India's eagerness to cooperate with Russia is understandable. Global oil production is shrink-ing faster than previously assumed. According to a recent report of the International Energy Agency (IEA) World Energy Outlook to 2030, oil shortage will be forcing countries to contend for resources in three of the world's regions, i.e. the North Sea, Alaska and Russia, with competition over Russia's oil reserves particularly intense in the next few years. As seen by the IEA, falling oil prices and lower investment in the oil industry will make the struggle for oil and gas resources increasingly fierce over the long term.
According to forecasts, China, India and other developing countries will have to invest in the oil industry about $360 bln annually to reduce the deficit of resources or at least to maintain the current output. Due to global energy shortages the struggle for resources will only intensify in the regions where they are still plentiful.
Competition between India and China in the Russian energy market is in the spotlight of international media. The agreement Transneft and CNPC on construction of Skovorodino-Daqing branch of the East Siberia - Pacific Ocean oil pipeline (Russian acronym VSTO) to supply 15 mln tons of oil per year between has triggered fresh speculations about the competition.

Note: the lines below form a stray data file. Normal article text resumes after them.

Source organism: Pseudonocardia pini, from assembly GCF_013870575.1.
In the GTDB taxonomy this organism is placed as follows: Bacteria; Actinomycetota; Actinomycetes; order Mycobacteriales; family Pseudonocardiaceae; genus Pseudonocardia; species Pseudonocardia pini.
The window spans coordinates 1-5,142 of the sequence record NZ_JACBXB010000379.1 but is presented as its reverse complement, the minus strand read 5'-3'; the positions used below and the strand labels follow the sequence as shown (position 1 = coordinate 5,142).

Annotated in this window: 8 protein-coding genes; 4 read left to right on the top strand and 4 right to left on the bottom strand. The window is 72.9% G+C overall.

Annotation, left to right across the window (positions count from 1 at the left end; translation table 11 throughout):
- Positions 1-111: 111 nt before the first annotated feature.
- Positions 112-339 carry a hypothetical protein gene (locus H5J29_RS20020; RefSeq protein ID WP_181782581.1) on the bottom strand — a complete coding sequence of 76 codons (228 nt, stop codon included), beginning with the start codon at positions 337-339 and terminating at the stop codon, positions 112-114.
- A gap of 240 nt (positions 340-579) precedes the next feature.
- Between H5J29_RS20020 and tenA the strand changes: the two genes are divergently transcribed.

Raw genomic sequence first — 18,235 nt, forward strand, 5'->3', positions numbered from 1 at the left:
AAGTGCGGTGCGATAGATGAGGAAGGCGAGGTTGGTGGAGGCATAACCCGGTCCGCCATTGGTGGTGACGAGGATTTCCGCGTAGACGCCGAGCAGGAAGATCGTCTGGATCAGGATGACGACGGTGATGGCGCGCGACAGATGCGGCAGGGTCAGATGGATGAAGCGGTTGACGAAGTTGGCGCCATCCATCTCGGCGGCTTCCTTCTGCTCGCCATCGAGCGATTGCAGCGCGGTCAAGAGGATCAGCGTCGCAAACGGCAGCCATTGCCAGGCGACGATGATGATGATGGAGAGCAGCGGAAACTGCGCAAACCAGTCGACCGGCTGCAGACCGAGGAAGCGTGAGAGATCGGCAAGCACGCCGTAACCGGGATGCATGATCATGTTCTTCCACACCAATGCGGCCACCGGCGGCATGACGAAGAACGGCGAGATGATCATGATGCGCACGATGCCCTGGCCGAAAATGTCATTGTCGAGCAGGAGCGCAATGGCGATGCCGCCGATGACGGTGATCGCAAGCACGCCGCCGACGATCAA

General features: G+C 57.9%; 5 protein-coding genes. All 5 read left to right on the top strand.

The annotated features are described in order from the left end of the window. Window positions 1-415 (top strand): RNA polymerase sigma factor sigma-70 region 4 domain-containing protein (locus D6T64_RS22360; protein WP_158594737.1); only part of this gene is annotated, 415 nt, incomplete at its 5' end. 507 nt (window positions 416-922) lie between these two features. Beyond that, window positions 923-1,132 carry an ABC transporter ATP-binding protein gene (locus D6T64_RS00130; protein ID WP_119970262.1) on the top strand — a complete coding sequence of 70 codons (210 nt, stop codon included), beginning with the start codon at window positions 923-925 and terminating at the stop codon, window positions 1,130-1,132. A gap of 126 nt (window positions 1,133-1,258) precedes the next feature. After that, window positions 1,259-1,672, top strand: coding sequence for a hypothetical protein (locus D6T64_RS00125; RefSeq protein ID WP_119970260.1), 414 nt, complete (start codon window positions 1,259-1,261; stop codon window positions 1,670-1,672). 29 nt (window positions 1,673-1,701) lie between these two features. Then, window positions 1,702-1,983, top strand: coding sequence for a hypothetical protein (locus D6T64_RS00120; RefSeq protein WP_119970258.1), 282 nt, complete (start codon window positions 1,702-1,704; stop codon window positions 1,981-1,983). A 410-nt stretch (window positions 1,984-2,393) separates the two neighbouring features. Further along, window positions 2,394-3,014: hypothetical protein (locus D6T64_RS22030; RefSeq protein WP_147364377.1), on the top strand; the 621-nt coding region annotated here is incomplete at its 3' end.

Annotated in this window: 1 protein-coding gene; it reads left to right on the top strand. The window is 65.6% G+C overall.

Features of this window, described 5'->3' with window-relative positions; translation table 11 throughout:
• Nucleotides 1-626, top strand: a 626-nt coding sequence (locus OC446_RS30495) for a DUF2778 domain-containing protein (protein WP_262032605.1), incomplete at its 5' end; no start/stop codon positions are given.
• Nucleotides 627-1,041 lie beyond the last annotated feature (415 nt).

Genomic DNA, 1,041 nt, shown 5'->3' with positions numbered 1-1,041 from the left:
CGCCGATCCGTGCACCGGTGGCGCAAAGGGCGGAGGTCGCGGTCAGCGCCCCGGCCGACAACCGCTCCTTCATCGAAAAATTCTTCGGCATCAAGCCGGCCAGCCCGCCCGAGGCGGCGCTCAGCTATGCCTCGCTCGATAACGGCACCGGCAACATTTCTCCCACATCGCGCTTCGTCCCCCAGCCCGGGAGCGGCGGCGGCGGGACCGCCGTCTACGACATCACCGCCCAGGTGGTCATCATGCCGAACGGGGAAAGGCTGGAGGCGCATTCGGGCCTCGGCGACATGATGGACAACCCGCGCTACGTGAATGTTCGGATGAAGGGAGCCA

That some competition indeed exists is evident, for instance, in the bidding for Udmurtneft, won by the Chinese. Yet, Indian oil companies, too, have been making inroads in Russia.
According to unofficial sources, the meeting of Putin and Deora resulted in approval by Russia's Federal Antimonopoly Service of the takeover of Imperial Energy, a British energy com-pany operating in Russia, by India's Oil and Natural Gas Corp. The FAS took the decision following t finding of the Ministry of Natural Resources that Imperial Energy has no strategically important assets. The FAS decision is expected to be formally announced before the end of this year.
Imperial Energy operates mostly in the Tomsk Region. The company holds twelve licenses in Russia and one in Kazakhstan. As of the end of 2007, its reserves were 125.5m tons of oil equivalent. In 2007, the company's revenue was US$20m, with US$43m net loss. Oil output during the year amounted to 114,300 tons.